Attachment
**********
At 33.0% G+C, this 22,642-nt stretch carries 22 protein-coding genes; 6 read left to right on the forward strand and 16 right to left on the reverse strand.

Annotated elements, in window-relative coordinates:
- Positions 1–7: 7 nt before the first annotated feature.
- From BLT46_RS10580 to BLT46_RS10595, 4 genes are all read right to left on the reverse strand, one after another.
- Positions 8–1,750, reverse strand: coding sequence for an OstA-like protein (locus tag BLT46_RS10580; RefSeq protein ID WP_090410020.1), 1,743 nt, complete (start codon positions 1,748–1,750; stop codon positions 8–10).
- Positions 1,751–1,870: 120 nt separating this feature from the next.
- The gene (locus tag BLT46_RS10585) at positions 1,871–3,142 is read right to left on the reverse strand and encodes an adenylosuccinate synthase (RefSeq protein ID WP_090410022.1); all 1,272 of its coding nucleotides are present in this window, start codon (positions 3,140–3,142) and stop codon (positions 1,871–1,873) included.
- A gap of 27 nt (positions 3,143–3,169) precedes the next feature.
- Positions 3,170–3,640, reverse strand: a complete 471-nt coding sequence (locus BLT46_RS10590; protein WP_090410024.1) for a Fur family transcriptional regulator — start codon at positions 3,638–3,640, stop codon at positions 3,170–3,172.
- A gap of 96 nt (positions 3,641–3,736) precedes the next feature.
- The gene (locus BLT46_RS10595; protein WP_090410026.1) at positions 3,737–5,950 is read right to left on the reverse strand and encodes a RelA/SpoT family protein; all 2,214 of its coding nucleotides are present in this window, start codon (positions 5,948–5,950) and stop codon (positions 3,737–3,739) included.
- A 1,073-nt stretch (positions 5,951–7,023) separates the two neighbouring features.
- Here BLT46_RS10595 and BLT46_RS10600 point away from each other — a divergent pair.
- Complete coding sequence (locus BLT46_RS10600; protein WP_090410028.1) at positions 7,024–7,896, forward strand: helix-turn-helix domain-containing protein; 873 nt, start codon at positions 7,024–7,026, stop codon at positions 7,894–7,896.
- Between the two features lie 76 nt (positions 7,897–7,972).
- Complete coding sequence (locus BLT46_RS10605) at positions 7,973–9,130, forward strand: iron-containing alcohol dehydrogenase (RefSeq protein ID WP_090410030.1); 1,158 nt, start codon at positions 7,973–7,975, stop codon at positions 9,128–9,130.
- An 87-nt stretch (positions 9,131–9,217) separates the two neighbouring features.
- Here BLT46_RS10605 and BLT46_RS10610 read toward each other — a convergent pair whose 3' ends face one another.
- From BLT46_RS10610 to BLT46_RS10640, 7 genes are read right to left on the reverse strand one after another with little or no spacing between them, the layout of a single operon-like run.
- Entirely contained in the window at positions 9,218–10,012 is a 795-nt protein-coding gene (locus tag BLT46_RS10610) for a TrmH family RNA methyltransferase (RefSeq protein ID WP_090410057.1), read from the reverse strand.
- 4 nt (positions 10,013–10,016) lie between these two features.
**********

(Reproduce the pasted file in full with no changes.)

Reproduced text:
At 33.0% G+C, this 22,642-nt stretch carries 22 protein-coding genes; 6 read left to right on the forward strand and 16 right to left on the reverse strand.

Annotated elements, in window-relative coordinates:
- Positions 1–7: 7 nt before the first annotated feature.
- From BLT46_RS10580 to BLT46_RS10595, 4 genes are all read right to left on the reverse strand, one after another.
- Positions 8–1,750, reverse strand: coding sequence for an OstA-like protein (locus tag BLT46_RS10580; RefSeq protein ID WP_090410020.1), 1,743 nt, complete (start codon positions 1,748–1,750; stop codon positions 8–10).
- Positions 1,751–1,870: 120 nt separating this feature from the next.
- The gene (locus tag BLT46_RS10585) at positions 1,871–3,142 is read right to left on the reverse strand and encodes an adenylosuccinate synthase (RefSeq protein ID WP_090410022.1); all 1,272 of its coding nucleotides are present in this window, start codon (positions 3,140–3,142) and stop codon (positions 1,871–1,873) included.
- A gap of 27 nt (positions 3,143–3,169) precedes the next feature.
- Positions 3,170–3,640, reverse strand: a complete 471-nt coding sequence (locus BLT46_RS10590; protein WP_090410024.1) for a Fur family transcriptional regulator — start codon at positions 3,638–3,640, stop codon at positions 3,170–3,172.
- A gap of 96 nt (positions 3,641–3,736) precedes the next feature.
- The gene (locus BLT46_RS10595; protein WP_090410026.1) at positions 3,737–5,950 is read right to left on the reverse strand and encodes a RelA/SpoT family protein; all 2,214 of its coding nucleotides are present in this window, start codon (positions 5,948–5,950) and stop codon (positions 3,737–3,739) included.
- A 1,073-nt stretch (positions 5,951–7,023) separates the two neighbouring features.
- Here BLT46_RS10595 and BLT46_RS10600 point away from each other — a divergent pair.
- Complete coding sequence (locus BLT46_RS10600; protein WP_090410028.1) at positions 7,024–7,896, forward strand: helix-turn-helix domain-containing protein; 873 nt, start codon at positions 7,024–7,026, stop codon at positions 7,894–7,896.
- Between the two features lie 76 nt (positions 7,897–7,972).
- Complete coding sequence (locus BLT46_RS10605) at positions 7,973–9,130, forward strand: iron-containing alcohol dehydrogenase (RefSeq protein ID WP_090410030.1); 1,158 nt, start codon at positions 7,973–7,975, stop codon at positions 9,128–9,130.
- An 87-nt stretch (positions 9,131–9,217) separates the two neighbouring features.
- Here BLT46_RS10605 and BLT46_RS10610 read toward each other — a convergent pair whose 3' ends face one another.
- From BLT46_RS10610 to BLT46_RS10640, 7 genes are read right to left on the reverse strand one after another with little or no spacing between them, the layout of a single operon-like run.
- Entirely contained in the window at positions 9,218–10,012 is a 795-nt protein-coding gene (locus tag BLT46_RS10610) for a TrmH family RNA methyltransferase (RefSeq protein ID WP_090410057.1), read from the reverse strand.
- 4 nt (positions 10,013–10,016) lie between these two features.